The case of the missing gay gene

Among the many stereotypes about gay men, a common one is that we all have fahbulously good taste, particularly in interior design. It’s in the genes. It comes naturally.

When Stew mentioned to his brother on the phone that we might be hiring an interior designer he heard his sister-in-law jokingly shouting in the background, “You mean two gay guys don’t know how to decorate a house??”

Indeed if you watch Home and Garden TV–we’ve tried to but can’t take more than 10 minutes at a time–all the interior designers seem to be either women or gay men. And for my money, a lot of the stuff they come up with–maybe because of time constraints–is pretty cheesy. One show is called “Design on a Dime,” and the results often look like they are worth about that much.

Some of our gay friends seem to be blessed with the gay decorating gene. Two guys from Chicago who moved to San Miguel around the same time we did, bought a house, added rooms here, combined some there, converted the garage into something else, knocked down walls, redid the backyard to include a small pool and must have bought what to us seems like several truckloads of furniture, mirrors, pictures and doodads. We hear the remodeling and redecorating proceeded with military precision and self-assuredness. The results are unquestionably beautiful.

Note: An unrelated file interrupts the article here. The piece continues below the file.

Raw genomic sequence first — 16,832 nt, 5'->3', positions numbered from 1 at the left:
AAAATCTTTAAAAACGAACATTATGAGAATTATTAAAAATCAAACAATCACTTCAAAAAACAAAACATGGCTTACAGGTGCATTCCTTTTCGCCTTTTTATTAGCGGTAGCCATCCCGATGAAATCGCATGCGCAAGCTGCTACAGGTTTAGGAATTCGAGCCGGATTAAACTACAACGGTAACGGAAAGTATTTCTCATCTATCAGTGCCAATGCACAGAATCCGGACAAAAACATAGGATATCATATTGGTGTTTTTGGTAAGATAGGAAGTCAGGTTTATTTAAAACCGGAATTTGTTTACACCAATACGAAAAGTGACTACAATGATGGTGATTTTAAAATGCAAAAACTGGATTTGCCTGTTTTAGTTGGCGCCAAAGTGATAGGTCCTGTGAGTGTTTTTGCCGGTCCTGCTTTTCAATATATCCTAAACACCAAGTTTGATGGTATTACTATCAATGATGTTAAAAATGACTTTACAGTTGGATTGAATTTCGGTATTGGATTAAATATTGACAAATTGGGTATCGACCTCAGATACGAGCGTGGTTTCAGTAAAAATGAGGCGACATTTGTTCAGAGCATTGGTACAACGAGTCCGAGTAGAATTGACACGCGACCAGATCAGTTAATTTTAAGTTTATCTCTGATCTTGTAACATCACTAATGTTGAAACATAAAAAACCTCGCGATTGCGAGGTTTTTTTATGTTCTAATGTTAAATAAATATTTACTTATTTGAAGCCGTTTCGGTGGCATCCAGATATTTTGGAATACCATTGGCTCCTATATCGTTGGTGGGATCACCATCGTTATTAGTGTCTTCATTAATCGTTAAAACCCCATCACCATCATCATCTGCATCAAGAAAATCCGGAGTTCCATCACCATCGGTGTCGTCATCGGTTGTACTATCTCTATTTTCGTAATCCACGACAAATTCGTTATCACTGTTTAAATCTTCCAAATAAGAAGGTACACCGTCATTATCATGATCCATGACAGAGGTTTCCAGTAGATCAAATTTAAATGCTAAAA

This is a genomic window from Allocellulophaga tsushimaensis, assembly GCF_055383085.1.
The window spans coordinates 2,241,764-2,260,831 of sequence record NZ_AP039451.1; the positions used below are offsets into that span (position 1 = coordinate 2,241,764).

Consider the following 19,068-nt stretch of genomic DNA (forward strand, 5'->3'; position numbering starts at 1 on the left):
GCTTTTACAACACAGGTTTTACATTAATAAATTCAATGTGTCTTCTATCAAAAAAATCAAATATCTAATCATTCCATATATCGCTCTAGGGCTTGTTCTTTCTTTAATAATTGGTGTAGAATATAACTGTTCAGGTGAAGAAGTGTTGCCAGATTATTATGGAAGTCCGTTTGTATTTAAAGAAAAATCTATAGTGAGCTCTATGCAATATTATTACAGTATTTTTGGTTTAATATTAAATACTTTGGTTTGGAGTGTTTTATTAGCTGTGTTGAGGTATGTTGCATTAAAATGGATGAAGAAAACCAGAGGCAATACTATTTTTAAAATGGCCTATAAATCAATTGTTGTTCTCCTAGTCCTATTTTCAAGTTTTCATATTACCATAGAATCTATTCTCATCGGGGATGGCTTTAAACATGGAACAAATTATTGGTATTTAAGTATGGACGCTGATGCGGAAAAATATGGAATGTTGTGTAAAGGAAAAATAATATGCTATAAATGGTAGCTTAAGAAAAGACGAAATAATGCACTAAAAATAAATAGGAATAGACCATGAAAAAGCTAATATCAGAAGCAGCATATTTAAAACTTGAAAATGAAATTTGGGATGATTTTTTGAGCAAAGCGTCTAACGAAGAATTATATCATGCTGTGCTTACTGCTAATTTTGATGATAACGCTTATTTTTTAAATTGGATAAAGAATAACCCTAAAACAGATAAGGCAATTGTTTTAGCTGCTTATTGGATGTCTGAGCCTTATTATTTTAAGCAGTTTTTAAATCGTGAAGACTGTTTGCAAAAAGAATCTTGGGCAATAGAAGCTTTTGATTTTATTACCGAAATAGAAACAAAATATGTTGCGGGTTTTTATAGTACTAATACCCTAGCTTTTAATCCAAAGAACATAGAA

A few weeks ago their home was selected for the weekly San Miguel Home and Garden Tour, a walk-through of houses deemed to rank high enough on the fahbulosity scale. (Coincidentally, many of them also are for sale and the tour is one more marketing ploy.)

That is not the case with Stew and me. If in fact gay men carry some sort of interior-design gene in their DNA, we may be deficient. Our previous homes in Chicago were very attractive and most of all comfortable, or so we were told, though Architectural Digest never came knocking at our door to do a spread.

As much as Stew and I labored over the mechanical aspects of the house–plumbing, wiring, rainwater catchment, sun exposure, insulation, etc.–we don’t have a clue what to do with the interior.

For us the hard part is the furniture, drapes and other details. We own only scraps of furniture. Most of the pieces we brought from Chicago, at considerable cost, probably should have stayed there. We’ve gotten rid of most them and are down to the most minimalist minimalism. Check out the pictures above.